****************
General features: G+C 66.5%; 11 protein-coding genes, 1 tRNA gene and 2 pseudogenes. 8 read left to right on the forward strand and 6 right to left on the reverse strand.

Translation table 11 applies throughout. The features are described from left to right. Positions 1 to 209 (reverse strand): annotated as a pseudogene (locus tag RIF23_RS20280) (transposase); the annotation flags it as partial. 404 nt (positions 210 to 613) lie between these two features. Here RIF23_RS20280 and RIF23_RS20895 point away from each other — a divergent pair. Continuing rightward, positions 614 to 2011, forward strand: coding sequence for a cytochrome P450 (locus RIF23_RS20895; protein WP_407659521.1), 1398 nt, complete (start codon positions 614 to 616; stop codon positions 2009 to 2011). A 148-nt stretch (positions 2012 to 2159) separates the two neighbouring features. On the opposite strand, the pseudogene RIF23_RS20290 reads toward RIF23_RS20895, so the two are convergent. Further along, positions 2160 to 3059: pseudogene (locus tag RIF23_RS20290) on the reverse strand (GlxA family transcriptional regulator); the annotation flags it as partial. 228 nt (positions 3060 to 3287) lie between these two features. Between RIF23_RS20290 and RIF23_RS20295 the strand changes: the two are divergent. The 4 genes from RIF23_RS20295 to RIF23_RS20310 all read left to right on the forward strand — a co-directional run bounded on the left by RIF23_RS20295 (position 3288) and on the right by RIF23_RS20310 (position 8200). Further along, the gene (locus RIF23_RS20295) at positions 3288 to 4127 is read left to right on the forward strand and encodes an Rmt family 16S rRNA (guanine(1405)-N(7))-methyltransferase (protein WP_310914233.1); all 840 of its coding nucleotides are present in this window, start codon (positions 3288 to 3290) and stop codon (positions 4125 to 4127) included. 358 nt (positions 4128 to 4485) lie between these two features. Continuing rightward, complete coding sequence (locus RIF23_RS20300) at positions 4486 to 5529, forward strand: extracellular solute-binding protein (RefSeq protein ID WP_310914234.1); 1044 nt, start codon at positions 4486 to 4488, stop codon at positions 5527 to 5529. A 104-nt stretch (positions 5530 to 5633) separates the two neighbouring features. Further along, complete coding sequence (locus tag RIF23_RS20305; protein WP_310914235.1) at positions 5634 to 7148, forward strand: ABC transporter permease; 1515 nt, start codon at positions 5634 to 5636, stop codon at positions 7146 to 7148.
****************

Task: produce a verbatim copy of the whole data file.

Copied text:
General features: G+C 66.5%; 11 protein-coding genes, 1 tRNA gene and 2 pseudogenes. 8 read left to right on the forward strand and 6 right to left on the reverse strand.

Translation table 11 applies throughout. The features are described from left to right. Positions 1 to 209 (reverse strand): annotated as a pseudogene (locus tag RIF23_RS20280) (transposase); the annotation flags it as partial. 404 nt (positions 210 to 613) lie between these two features. Here RIF23_RS20280 and RIF23_RS20895 point away from each other — a divergent pair. Continuing rightward, positions 614 to 2011, forward strand: coding sequence for a cytochrome P450 (locus RIF23_RS20895; protein WP_407659521.1), 1398 nt, complete (start codon positions 614 to 616; stop codon positions 2009 to 2011). A 148-nt stretch (positions 2012 to 2159) separates the two neighbouring features. On the opposite strand, the pseudogene RIF23_RS20290 reads toward RIF23_RS20895, so the two are convergent. Further along, positions 2160 to 3059: pseudogene (locus tag RIF23_RS20290) on the reverse strand (GlxA family transcriptional regulator); the annotation flags it as partial. 228 nt (positions 3060 to 3287) lie between these two features. Between RIF23_RS20290 and RIF23_RS20295 the strand changes: the two are divergent. The 4 genes from RIF23_RS20295 to RIF23_RS20310 all read left to right on the forward strand — a co-directional run bounded on the left by RIF23_RS20295 (position 3288) and on the right by RIF23_RS20310 (position 8200). Further along, the gene (locus RIF23_RS20295) at positions 3288 to 4127 is read left to right on the forward strand and encodes an Rmt family 16S rRNA (guanine(1405)-N(7))-methyltransferase (protein WP_310914233.1); all 840 of its coding nucleotides are present in this window, start codon (positions 3288 to 3290) and stop codon (positions 4125 to 4127) included. 358 nt (positions 4128 to 4485) lie between these two features. Continuing rightward, complete coding sequence (locus RIF23_RS20300) at positions 4486 to 5529, forward strand: extracellular solute-binding protein (RefSeq protein ID WP_310914234.1); 1044 nt, start codon at positions 4486 to 4488, stop codon at positions 5527 to 5529. A 104-nt stretch (positions 5530 to 5633) separates the two neighbouring features. Further along, complete coding sequence (locus tag RIF23_RS20305; protein WP_310914235.1) at positions 5634 to 7148, forward strand: ABC transporter permease; 1515 nt, start codon at positions 5634 to 5636, stop codon at positions 7146 to 7148.